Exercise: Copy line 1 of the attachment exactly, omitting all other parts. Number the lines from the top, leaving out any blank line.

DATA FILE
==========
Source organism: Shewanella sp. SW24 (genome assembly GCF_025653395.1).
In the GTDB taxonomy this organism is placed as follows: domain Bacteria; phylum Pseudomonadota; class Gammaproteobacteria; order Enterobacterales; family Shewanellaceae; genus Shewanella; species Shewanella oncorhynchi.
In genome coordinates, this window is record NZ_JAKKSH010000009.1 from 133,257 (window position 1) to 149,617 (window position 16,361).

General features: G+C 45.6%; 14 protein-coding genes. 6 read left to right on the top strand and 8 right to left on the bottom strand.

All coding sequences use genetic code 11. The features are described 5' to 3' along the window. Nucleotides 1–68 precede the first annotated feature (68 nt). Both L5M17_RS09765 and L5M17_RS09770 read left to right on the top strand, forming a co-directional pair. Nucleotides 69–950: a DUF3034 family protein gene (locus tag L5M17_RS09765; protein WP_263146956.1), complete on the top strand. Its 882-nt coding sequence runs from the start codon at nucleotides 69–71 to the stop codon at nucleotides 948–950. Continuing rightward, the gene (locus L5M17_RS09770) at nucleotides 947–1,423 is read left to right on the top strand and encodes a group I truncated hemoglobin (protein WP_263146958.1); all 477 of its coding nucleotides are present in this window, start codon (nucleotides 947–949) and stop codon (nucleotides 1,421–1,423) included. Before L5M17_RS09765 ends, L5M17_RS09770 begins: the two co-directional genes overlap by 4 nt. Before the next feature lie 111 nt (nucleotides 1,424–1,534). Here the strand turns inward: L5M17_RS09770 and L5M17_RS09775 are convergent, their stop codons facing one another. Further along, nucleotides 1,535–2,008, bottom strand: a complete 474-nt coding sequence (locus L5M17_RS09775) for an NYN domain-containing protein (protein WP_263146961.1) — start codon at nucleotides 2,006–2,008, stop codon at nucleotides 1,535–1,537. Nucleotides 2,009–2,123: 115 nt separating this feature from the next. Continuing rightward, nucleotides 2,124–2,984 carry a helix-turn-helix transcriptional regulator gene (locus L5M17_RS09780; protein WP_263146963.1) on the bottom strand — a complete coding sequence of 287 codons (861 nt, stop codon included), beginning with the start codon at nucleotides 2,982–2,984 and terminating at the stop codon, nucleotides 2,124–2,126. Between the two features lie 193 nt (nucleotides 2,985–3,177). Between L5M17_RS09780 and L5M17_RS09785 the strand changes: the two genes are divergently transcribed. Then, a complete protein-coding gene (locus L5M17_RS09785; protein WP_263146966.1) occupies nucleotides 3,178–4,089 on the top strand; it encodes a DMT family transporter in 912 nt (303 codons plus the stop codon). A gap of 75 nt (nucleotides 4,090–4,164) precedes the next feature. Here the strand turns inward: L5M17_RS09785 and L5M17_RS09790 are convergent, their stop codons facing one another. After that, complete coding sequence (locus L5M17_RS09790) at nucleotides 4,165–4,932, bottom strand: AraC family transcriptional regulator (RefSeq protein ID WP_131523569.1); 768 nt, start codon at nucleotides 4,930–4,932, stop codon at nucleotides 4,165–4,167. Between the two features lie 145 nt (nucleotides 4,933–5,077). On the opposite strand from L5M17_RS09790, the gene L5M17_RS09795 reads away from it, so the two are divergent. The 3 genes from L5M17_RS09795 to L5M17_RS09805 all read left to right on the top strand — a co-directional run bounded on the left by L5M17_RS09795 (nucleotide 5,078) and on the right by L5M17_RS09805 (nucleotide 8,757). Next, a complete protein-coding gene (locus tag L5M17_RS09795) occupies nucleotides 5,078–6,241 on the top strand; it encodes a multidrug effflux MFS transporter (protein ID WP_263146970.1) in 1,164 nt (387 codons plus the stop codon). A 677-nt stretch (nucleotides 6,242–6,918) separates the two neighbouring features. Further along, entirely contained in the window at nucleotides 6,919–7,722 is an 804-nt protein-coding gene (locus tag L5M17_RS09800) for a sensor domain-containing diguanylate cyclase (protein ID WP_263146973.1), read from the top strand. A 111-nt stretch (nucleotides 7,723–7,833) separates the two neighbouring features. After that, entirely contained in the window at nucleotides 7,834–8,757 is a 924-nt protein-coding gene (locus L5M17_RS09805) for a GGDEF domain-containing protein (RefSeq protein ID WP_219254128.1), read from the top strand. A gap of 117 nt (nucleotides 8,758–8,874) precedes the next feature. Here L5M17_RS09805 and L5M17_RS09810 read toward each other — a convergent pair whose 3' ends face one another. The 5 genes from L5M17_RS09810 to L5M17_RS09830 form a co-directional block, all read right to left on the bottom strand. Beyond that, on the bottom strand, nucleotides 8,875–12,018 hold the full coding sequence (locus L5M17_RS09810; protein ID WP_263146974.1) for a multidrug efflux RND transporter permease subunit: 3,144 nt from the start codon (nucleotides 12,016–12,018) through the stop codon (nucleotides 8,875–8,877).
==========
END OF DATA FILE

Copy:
Source organism: Shewanella sp. SW24 (genome assembly GCF_025653395.1).